Baron of Thugut 1736-1818
Johann Amadeus de Paula, Baron
Thugut was Johann Amadeus Franz de
Paula Freiherr (Baron) von Thugut, also called
Franz Maria von Thugut.
Baron of Thugut
Baron of Thugut was the
Minister of State for the Chancellery of Austria, an Austrian
statesman, politician, mediator, and diplomat. He also acted
as interpreter to the Austrian Court.
According to historian
Alan Palmer, Thugut was
a man of courage and determination.
Thugut was born at Linz, which
is located in today's Upper Austria, into a middle-class
The name Thugut had been
formerly Thunichtgut, the German difference between DoGood
In 1752, Thugut was accepted at
the Oriental Academy at Vienna.
In 1754, Thugut was sent to
Constantinople (today's Istanbul) as assistant interpreter.
In 1766, he became official
interpreter and secretary at the chancellery at Vienna.
From 1769, he was Austria's
ambassador to Turkey. One of Thugut's biggest feats so far
became Turkey's ceding of Bukovina to Austria in 1774.
Map of the Austrian Dominions Since 1815
His career then brought him to Naples,
Versailles, and Berlin.
In 1780, he was sent to Warsaw
From 1788 to 1790 Thugut was the
Commissioner of the principalities of Moldova and Wallachia.
From 1783 to 1787, he worked at
Paris, and afterwards at Brussels.
From March 27, 1793 to January
16, 1801, and stepping into the huge boots of
Wenzel Anton von Kaunitz,
the Austrian state chancellor until 1792, Thugut was Austrian foreign minister and political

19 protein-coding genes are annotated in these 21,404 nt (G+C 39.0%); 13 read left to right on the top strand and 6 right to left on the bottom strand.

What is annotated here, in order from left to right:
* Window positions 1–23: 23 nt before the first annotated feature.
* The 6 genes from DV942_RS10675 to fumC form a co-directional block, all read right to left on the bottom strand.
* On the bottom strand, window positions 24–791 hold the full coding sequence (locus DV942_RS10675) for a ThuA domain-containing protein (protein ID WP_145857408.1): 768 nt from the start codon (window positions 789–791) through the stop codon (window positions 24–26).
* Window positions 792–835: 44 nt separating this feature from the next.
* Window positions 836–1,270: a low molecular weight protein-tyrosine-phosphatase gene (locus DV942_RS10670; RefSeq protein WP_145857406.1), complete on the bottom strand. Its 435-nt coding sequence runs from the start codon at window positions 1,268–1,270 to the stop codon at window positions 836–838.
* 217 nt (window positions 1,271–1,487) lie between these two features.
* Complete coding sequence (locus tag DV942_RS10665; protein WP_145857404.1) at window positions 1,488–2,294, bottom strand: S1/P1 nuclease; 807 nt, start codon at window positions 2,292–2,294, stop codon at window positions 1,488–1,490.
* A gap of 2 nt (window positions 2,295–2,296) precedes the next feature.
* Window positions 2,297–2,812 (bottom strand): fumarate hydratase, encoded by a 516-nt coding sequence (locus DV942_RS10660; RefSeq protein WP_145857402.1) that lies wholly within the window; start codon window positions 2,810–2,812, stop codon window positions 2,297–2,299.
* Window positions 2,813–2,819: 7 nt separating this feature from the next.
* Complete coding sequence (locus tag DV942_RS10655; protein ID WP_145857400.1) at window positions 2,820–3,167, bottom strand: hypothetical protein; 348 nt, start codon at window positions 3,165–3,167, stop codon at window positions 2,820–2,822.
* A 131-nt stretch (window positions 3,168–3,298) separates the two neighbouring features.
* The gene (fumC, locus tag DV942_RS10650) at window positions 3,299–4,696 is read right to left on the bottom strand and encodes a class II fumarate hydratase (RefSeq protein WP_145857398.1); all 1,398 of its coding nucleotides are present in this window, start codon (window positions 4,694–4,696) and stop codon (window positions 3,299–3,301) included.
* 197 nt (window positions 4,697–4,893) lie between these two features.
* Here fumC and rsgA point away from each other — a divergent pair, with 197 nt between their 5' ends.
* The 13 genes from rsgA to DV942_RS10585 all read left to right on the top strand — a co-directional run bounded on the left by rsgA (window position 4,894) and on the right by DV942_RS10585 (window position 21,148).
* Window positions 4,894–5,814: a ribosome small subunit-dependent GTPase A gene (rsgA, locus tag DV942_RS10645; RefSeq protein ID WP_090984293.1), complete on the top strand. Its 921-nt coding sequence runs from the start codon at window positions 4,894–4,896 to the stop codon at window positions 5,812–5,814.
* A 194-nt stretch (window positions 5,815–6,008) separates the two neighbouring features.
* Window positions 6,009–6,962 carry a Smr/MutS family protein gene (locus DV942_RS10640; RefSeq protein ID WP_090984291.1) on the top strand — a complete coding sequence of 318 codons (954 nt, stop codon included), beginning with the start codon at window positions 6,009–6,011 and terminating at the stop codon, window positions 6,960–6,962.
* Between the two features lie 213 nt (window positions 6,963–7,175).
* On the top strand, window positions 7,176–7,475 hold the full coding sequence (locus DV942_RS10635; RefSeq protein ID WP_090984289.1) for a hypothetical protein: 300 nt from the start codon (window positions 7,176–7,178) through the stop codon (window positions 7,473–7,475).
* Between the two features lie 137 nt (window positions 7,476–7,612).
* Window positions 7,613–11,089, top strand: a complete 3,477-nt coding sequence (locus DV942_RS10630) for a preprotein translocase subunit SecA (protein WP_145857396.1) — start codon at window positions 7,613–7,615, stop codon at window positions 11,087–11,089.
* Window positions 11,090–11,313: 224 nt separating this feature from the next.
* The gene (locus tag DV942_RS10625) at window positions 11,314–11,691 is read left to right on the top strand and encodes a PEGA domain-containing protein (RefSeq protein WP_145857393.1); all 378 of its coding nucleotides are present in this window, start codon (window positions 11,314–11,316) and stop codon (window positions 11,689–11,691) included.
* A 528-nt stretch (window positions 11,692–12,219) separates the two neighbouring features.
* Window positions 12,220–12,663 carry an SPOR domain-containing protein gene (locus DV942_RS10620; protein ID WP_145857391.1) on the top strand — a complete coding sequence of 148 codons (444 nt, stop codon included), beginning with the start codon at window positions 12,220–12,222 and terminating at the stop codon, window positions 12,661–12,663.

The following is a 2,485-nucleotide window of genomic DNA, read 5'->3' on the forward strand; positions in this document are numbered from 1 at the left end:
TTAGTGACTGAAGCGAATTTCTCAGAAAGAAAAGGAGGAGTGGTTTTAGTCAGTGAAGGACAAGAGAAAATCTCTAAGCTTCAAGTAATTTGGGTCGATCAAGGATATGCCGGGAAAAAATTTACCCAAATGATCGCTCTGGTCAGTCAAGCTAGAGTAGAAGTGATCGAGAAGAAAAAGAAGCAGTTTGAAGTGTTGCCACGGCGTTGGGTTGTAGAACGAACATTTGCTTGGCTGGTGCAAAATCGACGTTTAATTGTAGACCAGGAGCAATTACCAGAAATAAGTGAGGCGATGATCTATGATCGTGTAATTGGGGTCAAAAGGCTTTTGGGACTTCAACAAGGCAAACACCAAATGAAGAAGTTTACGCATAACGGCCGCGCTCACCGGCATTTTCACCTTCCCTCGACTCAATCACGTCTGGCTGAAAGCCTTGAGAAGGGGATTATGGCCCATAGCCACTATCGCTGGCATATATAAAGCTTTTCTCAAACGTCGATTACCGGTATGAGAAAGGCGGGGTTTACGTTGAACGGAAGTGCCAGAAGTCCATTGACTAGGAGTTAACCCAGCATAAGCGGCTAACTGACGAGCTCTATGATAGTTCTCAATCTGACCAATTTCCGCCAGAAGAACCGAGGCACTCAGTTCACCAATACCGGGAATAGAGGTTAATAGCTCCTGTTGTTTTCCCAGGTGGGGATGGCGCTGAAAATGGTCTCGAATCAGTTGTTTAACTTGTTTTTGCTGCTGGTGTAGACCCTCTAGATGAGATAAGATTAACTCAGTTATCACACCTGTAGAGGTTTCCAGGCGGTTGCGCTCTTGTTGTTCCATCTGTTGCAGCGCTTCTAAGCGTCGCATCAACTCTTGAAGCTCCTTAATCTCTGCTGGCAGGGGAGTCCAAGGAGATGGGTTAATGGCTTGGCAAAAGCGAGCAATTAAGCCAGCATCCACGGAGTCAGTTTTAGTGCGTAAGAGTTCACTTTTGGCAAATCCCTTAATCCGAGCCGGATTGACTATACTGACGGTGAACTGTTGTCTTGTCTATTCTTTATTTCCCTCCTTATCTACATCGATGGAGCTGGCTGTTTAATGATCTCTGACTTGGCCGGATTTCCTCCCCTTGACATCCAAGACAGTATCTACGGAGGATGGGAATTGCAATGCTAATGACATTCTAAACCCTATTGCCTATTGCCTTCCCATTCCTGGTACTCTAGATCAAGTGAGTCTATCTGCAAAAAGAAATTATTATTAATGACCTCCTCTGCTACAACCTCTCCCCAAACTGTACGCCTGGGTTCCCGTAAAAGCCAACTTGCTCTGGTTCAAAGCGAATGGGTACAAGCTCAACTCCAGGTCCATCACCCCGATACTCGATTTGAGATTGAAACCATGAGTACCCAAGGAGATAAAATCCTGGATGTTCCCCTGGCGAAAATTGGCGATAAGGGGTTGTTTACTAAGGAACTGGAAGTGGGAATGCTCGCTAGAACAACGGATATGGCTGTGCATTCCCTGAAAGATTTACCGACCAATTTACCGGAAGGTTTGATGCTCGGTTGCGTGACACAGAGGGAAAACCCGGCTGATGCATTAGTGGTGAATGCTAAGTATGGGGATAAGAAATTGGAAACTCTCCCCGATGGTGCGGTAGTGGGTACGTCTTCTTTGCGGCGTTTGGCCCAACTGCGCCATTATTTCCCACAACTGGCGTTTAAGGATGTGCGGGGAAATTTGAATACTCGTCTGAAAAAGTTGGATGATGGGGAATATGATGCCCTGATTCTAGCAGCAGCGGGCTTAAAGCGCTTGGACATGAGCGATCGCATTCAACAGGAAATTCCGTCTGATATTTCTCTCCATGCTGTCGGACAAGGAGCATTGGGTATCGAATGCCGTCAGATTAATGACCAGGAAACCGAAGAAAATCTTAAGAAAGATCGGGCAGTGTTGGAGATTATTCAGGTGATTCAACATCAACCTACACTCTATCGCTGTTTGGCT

leader during the
French Revolutionary Wars.
Thugut and the Prussians:
Baron Thugut was in general
Thugut and the Revolution:
He was smart enough to recognize
Revolution and its subsequent wars were not only a
physical threat to his Sovereign, but, even more importantly, an
ideological danger to his Empire.
Thugut and Metternich:
When the Metternichs came to
Vienna in late 1794, Thugut was not impressed. And here is more on
Klemens von Metternich.
Treaty of Leoben and
Treaty of Campo Formio.
Thugut initiated the coalition
between Austria, England, and Russia against France.
His diplomatic performance at
the end of the
War of the Second Coalition,
which was fought 1798-1802, triggered Thugut's resignation in
1801. He was decried as a warmonger and had to pack his
In his letter to Thugut that got him fired, Emperor Francis
II wrote on January 1, 1801:
of the people are unanimously of the opinion
that Your Excellency is holding up the
conclusions of peace, and will always hold
Count Cobenzl became his
official successor, unofficially sharing his
Emperor Francis II
Thugut died at Vienna in 1818.